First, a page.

“Students who are accepted into this program do not pay tuition during their undergraduate years, and we support them in being successful throughout the academic process,” Carritt said. 

“It’s so exciting that as a senior in high school you’re already accepted into med school,” Brockhaus said.

Scottsbluff native Alisha Huynh, an RHOP participant in her junior year at Chadron State College, agrees.

“I feel like everyone has our best interests in mind,” Huynh said. “They want us to succeed.”

RHOP participants must be from a rural community, Carritt said, adding that applicants go through a rigorous interview process. “We want to make sure we are selecting the students who have the best potential to be successful in the program.”

Students are not required to sign a contract committing them to a future rural medical practice, but Carritt said the numbers are good so far. Nearly half of the students who’ve graduated from the UNMC rural pathway programs are practicing in rural Nebraska.

“A lot of them are going back home,” Carritt said. “And health care providers who have gone through the program and have gone back to practice [in rural communities] are huge advocates for the program. They also realize they may not have been able to fulfill their dreams of becoming a health care provider and practicing in their community if it hadn’t been for the RHOP program.”

RHOP is part of a long-term solution, as the state’s population distribution increasingly shifts to cities, the proportion of seniors increases as Baby Boomers age and people live longer, and health care providers retire or move to larger communities.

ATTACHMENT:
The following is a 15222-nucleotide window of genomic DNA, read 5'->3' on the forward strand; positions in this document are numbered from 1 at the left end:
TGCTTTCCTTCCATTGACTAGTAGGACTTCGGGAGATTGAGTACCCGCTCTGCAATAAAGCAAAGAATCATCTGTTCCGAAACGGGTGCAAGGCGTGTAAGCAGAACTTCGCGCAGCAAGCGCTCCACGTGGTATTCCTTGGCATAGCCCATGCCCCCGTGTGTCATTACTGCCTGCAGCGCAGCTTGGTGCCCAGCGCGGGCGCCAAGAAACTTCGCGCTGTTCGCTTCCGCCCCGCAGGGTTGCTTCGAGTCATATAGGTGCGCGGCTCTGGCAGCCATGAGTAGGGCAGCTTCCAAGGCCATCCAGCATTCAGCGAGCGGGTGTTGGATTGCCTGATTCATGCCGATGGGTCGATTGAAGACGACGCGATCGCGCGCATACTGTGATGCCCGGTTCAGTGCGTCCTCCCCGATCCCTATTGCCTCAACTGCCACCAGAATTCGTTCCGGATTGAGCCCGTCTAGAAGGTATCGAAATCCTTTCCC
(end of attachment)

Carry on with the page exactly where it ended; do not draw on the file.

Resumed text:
Medical training at UNMC considers the natural evolution of models of care as new technologies and channels emerge to create more options like telemedicine, she adds.

“Right now I’m thinking about becoming a family physician but I want to keep an open mind going into medical school because I know there are so many different routes and possibilities,” Brockhaus said. “I’m hearing about new things every day.”

“I’m not sure of specialty at this time but I’m leaning toward working with women and children,” Huynh said. “I would like to connect with my patients on a more personal level.”

The program depends on the commitment of the students, and the support of rural Nebraska high schools, the educational institutions providing the undergraduate programs, the UNMC health professions faculty, and the rural Nebraska medical community. With the rural health care shortage continuing, RHOP recruitment efforts are increasing. Although many Nebraska schools already participate, the recruiters are actively reaching out to every high school in Nebraska this academic year to ensure the schools’ staffs know about the program and are making eligible students aware of it.

“It continues to be a popular program,” Carritt said. “We’ve seen the interest either remain steady or increase over the years, but we anticipate that with some of our enhanced efforts this year we’ll see the interest increase dramatically.”

All this means that patients like Eckstrom may soon be able to receive necessary medical care, perhaps even specialty care, closer to home.

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This article was printed in the January/February 2020 edition of Omaha Magazine. To receive the magazine, click here to subscribe.